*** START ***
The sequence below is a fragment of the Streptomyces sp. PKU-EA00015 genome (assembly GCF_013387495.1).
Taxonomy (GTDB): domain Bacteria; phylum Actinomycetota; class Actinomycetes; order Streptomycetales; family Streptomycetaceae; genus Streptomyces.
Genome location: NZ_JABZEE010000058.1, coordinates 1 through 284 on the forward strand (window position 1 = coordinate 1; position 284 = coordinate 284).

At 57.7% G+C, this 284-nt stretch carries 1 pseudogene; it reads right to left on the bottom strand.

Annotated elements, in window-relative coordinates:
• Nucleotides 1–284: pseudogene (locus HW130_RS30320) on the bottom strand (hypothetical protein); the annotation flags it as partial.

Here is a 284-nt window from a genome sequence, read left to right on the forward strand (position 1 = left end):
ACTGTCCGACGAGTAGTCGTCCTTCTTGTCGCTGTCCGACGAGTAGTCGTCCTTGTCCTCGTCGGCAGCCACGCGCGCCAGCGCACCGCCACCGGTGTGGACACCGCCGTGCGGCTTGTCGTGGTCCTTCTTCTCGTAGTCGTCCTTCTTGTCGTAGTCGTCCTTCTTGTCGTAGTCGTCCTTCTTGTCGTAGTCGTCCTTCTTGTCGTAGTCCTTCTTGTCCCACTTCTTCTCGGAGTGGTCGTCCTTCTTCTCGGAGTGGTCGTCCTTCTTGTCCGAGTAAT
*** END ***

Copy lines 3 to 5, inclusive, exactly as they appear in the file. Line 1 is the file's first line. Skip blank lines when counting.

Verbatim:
Genome location: NZ_JABZEE010000058.1, coordinates 1 through 284 on the forward strand (window position 1 = coordinate 1; position 284 = coordinate 284).

At 57.7% G+C, this 284-nt stretch carries 1 pseudogene; it reads right to left on the bottom strand.

Annotated elements, in window-relative coordinates: